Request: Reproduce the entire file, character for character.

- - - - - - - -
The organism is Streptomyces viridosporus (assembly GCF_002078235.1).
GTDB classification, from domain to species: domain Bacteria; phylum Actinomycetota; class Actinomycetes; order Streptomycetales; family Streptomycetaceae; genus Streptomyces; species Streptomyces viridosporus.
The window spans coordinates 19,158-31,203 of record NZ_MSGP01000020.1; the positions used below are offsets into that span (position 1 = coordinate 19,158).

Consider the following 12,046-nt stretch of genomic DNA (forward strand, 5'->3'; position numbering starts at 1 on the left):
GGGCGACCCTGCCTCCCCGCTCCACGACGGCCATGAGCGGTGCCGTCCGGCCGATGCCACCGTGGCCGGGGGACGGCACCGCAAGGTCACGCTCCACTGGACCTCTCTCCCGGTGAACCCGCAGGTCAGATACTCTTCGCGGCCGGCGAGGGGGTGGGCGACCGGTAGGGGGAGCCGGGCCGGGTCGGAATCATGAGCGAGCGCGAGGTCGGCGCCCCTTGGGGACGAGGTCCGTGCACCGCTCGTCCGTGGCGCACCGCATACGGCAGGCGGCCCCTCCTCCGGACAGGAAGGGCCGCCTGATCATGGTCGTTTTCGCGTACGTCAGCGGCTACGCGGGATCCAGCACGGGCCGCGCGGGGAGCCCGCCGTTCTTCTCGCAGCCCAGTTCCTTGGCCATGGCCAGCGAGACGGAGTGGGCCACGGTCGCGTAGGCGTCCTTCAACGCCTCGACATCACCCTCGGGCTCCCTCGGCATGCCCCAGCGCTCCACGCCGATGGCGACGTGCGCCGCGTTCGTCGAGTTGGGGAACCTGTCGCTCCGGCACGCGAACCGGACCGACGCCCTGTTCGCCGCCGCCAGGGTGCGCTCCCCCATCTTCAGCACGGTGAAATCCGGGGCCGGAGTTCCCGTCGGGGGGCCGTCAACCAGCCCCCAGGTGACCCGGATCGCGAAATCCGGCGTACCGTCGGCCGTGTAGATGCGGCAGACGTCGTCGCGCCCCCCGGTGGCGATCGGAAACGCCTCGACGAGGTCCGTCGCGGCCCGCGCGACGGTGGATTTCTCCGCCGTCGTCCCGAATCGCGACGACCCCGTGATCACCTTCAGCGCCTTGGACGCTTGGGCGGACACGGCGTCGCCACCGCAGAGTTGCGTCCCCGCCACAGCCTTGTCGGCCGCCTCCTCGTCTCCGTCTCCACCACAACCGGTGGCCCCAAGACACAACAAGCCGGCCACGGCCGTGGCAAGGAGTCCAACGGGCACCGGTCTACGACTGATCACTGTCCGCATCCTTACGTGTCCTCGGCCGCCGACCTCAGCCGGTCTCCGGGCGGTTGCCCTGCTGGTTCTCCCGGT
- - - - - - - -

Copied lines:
The organism is Streptomyces viridosporus (assembly GCF_002078235.1).
GTDB classification, from domain to species: domain Bacteria; phylum Actinomycetota; class Actinomycetes; order Streptomycetales; family Streptomycetaceae; genus Streptomyces; species Streptomyces viridosporus.
The window spans coordinates 19,158-31,203 of record NZ_MSGP01000020.1; the positions used below are offsets into that span (position 1 = coordinate 19,158).

Consider the following 12,046-nt stretch of genomic DNA (forward strand, 5'->3'; position numbering starts at 1 on the left):
GGGCGACCCTGCCTCCCCGCTCCACGACGGCCATGAGCGGTGCCGTCCGGCCGATGCCACCGTGGCCGGGGGACGGCACCGCAAGGTCACGCTCCACTGGACCTCTCTCCCGGTGAACCCGCAGGTCAGATACTCTTCGCGGCCGGCGAGGGGGTGGGCGACCGGTAGGGGGAGCCGGGCCGGGTCGGAATCATGAGCGAGCGCGAGGTCGGCGCCCCTTGGGGACGAGGTCCGTGCACCGCTCGTCCGTGGCGCACCGCATACGGCAGGCGGCCCCTCCTCCGGACAGGAAGGGCCGCCTGATCATGGTCGTTTTCGCGTACGTCAGCGGCTACGCGGGATCCAGCACGGGCCGCGCGGGGAGCCCGCCGTTCTTCTCGCAGCCCAGTTCCTTGGCCATGGCCAGCGAGACGGAGTGGGCCACGGTCGCGTAGGCGTCCTTCAACGCCTCGACATCACCCTCGGGCTCCCTCGGCATGCCCCAGCGCTCCACGCCGATGGCGACGTGCGCCGCGTTCGTCGAGTTGGGGAACCTGTCGCTCCGGCACGCGAACCGGACCGACGCCCTGTTCGCCGCCGCCAGGGTGCGCTCCCCCATCTTCAGCACGGTGAAATCCGGGGCCGGAGTTCCCGTCGGGGGGCCGTCAACCAGCCCCCAGGTGACCCGGATCGCGAAATCCGGCGTACCGTCGGCCGTGTAGATGCGGCAGACGTCGTCGCGCCCCCCGGTGGCGATCGGAAACGCCTCGACGAGGTCCGTCGCGGCCCGCGCGACGGTGGATTTCTCCGCCGTCGTCCCGAATCGCGACGACCCCGTGATCACCTTCAGCGCCTTGGACGCTTGGGCGGACACGGCGTCGCCACCGCAGAGTTGCGTCCCCGCCACAGCCTTGTCGGCCGCCTCCTCGTCTCCGTCTCCACCACAACCGGTGGCCCCAAGACACAACAAGCCGGCCACGGCCGTGGCAAGGAGTCCAACGGGCACCGGTCTACGACTGATCACTGTCCGCATCCTTACGTGTCCTCGGCCGCCGACCTCAGCCGGTCTCCGGGCGGTTGCCCTGCTGGTTCTCCCGGT